12097 Kennedy Road

                          There's another farm with an eggs sign in a similar location (NE corner) of Dixie and Mayfield. 12012 Dixie Road (Approx)... you can see the sign on Google Street View.

                          1. re: 13inches

                            Thanks. I will put the address into my GPS. I assume this is the Kennedy road in the Brampton area?

                            1. re: Herne

                              That's correct.

                              The Dixie Road farm is 12035 Dixie Road. They also advertise milk, yogurt and manure/compost on their sign. Hopefully they put them in separate bags.

                              1. re: 13inches

                                Finally bought some free range eggs, after a few missteps, at Fiesta Farms. Came from a farm near Alymer and were not excessively expensive--for medium eggs.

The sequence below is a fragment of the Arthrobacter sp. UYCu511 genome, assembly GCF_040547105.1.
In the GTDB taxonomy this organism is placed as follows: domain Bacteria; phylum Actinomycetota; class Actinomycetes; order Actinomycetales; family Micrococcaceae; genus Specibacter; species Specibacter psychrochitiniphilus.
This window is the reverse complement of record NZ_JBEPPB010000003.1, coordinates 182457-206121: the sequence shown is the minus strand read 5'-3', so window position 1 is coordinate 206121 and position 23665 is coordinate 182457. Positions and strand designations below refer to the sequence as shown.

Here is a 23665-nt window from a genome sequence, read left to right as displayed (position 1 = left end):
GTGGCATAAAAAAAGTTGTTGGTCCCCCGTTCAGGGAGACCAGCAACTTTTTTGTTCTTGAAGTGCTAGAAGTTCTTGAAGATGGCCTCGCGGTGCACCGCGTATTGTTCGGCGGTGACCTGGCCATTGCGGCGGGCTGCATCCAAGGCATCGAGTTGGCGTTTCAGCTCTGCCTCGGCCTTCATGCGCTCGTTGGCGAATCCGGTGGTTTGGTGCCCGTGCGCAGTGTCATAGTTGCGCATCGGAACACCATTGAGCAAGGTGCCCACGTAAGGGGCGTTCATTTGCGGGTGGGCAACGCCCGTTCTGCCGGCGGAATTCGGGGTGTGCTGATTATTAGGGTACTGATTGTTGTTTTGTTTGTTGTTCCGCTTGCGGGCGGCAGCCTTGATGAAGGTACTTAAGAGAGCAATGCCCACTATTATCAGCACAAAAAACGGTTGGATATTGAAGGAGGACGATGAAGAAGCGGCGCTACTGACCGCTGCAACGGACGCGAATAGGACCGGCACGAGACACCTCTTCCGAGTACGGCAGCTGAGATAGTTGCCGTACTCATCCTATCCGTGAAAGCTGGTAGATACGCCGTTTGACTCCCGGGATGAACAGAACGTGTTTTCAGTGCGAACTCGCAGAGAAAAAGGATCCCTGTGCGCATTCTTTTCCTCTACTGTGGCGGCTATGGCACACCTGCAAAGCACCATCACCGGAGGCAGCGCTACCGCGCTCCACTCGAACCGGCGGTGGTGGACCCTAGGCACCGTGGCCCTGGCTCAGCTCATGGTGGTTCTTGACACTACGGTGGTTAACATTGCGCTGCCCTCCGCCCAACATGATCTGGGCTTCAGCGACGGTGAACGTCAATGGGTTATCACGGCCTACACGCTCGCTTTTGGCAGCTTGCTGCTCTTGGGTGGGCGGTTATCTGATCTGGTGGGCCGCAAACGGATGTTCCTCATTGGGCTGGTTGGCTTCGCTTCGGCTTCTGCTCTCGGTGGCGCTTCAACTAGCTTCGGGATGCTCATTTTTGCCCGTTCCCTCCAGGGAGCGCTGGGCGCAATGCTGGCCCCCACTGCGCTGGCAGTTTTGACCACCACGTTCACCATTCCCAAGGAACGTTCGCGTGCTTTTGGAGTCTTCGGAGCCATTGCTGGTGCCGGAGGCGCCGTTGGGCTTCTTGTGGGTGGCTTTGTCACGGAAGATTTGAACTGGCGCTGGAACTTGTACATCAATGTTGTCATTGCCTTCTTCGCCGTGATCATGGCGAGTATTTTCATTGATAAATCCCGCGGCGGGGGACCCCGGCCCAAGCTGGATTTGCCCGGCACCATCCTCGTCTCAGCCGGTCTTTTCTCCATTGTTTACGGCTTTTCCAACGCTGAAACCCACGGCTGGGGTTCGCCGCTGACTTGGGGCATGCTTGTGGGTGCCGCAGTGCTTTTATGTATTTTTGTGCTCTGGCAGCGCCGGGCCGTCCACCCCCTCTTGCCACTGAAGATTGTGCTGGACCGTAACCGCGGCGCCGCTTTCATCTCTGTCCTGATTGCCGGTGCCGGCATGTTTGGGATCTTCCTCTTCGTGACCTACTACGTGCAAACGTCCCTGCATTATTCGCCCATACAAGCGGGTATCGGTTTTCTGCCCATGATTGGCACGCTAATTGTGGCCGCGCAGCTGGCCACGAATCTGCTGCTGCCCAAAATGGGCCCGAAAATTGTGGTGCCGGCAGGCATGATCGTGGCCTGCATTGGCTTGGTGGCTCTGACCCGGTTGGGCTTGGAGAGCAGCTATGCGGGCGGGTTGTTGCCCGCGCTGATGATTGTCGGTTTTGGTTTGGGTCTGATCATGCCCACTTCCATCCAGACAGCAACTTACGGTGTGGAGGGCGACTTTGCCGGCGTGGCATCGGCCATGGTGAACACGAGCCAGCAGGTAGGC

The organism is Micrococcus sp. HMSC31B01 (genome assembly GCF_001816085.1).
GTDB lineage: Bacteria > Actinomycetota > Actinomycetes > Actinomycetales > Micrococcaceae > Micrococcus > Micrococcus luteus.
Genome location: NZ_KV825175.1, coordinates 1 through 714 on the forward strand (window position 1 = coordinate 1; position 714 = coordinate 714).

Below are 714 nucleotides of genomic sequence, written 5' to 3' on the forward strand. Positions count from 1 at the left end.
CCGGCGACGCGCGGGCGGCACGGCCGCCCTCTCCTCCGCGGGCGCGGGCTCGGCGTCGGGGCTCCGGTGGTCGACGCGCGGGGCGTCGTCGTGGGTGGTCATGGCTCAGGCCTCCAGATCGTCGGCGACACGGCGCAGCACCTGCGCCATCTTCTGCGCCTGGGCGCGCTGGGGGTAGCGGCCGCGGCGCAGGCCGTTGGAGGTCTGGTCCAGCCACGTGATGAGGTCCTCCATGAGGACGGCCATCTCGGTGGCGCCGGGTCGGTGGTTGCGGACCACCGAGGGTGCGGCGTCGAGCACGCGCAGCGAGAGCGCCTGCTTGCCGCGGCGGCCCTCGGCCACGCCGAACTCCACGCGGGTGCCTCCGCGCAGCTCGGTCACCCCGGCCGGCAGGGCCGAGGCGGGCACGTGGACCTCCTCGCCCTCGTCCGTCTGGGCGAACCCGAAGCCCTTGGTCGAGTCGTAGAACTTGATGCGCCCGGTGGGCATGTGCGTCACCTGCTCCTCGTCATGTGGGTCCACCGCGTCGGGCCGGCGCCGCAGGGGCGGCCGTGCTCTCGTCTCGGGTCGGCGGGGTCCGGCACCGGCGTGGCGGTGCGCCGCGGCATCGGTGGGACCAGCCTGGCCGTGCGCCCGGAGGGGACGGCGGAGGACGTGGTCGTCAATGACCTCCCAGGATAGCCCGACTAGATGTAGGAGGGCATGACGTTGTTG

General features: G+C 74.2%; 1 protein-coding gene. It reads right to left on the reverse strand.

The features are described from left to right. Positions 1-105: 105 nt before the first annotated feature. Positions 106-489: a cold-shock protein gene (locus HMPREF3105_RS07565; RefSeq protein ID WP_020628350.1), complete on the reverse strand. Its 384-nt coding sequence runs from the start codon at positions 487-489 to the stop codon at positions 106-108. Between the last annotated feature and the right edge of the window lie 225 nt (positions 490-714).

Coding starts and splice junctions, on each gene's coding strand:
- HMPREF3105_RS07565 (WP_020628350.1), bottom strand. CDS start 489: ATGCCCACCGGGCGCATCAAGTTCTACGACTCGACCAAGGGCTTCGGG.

But I detected no difference from free run eggs. Both had relatively strong shells but taste seemed very similar to me--a non egg connoisseur.

                                Still there is something to be said for how the chickens are treated compared to those that produce the usual supermarket eggs.

                                1. re: Herne

                                  Unfortunately you have to know source details, and small, ungraded, grass-pastured, farm gate operations are best. That may be what you are looking for.
                                  Here is breakfast, yesterday, from my Kerwood source.

                                  1. re: jayt90

                                    Jay, you seem like quite the expert, so let me ask you: